Mr. Smallwood’s plea hearing took place on May 30, 2016, and the court deferred it’s finding of guilt for one year. One of the conditions of his deferred disposition was paying court costs. The opinion details the events of the next couple of years, but the long and short of it is that he signed a promise to participate in a payment plan, was given two extensions, and at a hearing on November 14, 2018, admitted that after two and a half years he had not made a single payment, despite being employed virtually the entire time. His only excuse was that he was “unable to pay.” The court found that Smallwood had not complied with the terms of the deferred disposition, adjudicated him guilty, and sentenced him to two years’ imprisonment, all suspended.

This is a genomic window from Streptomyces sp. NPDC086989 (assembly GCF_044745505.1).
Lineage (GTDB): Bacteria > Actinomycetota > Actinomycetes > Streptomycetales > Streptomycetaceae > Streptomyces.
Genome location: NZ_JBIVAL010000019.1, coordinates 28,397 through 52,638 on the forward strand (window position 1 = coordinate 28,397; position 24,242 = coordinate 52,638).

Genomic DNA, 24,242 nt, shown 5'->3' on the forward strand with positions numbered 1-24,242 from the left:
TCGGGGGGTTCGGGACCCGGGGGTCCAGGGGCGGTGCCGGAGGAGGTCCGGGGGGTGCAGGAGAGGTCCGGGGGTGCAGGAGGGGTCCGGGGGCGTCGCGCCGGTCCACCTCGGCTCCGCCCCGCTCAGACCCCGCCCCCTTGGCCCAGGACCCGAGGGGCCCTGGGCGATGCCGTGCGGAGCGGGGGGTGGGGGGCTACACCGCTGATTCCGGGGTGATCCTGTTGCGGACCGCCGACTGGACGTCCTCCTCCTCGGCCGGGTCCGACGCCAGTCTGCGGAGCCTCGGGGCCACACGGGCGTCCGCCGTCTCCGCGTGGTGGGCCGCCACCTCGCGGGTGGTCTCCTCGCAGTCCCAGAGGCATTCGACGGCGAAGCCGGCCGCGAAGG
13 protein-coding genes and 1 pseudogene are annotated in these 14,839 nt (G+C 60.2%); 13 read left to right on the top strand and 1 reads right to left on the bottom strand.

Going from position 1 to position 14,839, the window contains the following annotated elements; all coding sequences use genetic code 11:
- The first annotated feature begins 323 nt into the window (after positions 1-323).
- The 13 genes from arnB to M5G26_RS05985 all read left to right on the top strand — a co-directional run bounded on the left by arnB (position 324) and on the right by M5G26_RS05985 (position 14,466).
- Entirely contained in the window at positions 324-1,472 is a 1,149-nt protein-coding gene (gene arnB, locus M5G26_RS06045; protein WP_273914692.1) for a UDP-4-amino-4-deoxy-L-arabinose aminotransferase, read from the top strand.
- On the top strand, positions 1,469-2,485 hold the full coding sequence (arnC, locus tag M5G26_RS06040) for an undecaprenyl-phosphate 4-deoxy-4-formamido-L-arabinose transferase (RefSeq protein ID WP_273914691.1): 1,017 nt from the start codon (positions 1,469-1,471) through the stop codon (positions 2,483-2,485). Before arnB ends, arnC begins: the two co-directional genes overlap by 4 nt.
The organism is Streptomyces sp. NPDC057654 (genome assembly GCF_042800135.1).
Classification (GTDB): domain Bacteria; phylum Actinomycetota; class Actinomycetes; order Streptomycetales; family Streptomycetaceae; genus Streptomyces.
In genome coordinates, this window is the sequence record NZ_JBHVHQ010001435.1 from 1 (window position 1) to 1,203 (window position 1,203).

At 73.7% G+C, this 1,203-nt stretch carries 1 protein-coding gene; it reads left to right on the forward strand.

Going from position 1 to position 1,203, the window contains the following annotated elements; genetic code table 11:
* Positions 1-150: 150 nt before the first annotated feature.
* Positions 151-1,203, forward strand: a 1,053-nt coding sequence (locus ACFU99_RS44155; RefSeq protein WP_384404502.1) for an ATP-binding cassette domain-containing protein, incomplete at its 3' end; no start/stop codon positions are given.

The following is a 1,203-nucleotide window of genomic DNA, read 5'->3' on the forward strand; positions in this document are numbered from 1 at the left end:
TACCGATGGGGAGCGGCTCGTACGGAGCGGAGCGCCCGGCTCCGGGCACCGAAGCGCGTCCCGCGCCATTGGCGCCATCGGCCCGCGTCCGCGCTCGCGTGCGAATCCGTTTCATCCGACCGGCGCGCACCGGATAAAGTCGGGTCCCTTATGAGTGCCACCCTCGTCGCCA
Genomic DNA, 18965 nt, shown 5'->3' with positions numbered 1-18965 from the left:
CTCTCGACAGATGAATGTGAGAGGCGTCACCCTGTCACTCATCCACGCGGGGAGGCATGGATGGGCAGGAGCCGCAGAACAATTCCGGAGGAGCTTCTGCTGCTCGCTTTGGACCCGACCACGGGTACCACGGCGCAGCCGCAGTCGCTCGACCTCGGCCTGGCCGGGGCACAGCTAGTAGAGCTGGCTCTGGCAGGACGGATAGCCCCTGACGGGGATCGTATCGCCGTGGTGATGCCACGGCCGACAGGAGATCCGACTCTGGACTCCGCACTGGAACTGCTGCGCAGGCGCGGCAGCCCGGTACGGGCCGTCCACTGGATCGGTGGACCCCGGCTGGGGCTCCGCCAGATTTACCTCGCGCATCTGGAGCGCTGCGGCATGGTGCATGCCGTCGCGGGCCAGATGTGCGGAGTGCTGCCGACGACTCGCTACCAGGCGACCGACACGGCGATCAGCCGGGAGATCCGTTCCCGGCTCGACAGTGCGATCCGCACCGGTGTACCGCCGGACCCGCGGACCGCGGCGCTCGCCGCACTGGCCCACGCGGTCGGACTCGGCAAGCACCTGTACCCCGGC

Mr. Smallwood appealed, claiming that the circuit court had acted beyond its authority, set conditions that violated the statute and constitution, and the decision to convict him for “his inability to pay court costs” also violated both the state and federal Constitution. The Court of Appeals affirmed his conviction, noting that the relevant statute (Va. Code § 18.2-251) grants judges wide discretion to set terms and conditions for a deferred disposition, and that he was convicted for possession of heroin, not for failure to pay costs. The Supreme Court of Virginia granted him an appeal, and the opinion provides a detailed analysis of each of his claims including a thorough interpretation of the statutory language that would make any “grammar nut” happy, with a citation to a dictionary and a discussion of the proper use of the indefinite article “a.” Ultimately the Justices agreed that Code § 18.2-251 granted broad discretion to the circuit court to impose alternatives to incarceration, that the obligation to pay court costs was a valid condition under the statute, and that his failure to satisfy that obligation within the time period of his deferral (which was extended to over two and a half years) was a valid basis for convicting Mr. Smallwood. The Court concluded by noting that “Absent any showing that the circuit court abused its discretion, we cannot say that the circuit court erred in choosing to convict Smallwood.” (emphasis my own)